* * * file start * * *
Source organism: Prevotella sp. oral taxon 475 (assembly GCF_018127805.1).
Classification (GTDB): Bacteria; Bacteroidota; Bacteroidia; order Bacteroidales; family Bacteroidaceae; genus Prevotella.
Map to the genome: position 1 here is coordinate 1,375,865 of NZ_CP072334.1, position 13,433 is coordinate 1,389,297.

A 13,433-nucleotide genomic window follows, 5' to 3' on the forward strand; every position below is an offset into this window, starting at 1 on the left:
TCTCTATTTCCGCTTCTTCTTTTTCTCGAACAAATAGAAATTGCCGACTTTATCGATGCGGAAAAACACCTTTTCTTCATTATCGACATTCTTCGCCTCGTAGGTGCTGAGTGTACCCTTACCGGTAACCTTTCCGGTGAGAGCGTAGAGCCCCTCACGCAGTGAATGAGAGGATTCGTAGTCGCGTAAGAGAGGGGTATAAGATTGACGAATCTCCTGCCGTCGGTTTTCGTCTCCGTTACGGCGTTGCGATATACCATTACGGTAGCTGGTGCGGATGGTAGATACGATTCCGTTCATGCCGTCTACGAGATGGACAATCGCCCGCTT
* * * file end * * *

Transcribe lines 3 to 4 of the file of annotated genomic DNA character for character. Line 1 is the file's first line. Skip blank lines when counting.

Map to the genome: position 1 here is coordinate 1,375,865 of NZ_CP072334.1, position 13,433 is coordinate 1,389,297.

A 13,433-nucleotide genomic window follows, 5' to 3' on the forward strand; every position below is an offset into this window, starting at 1 on the left: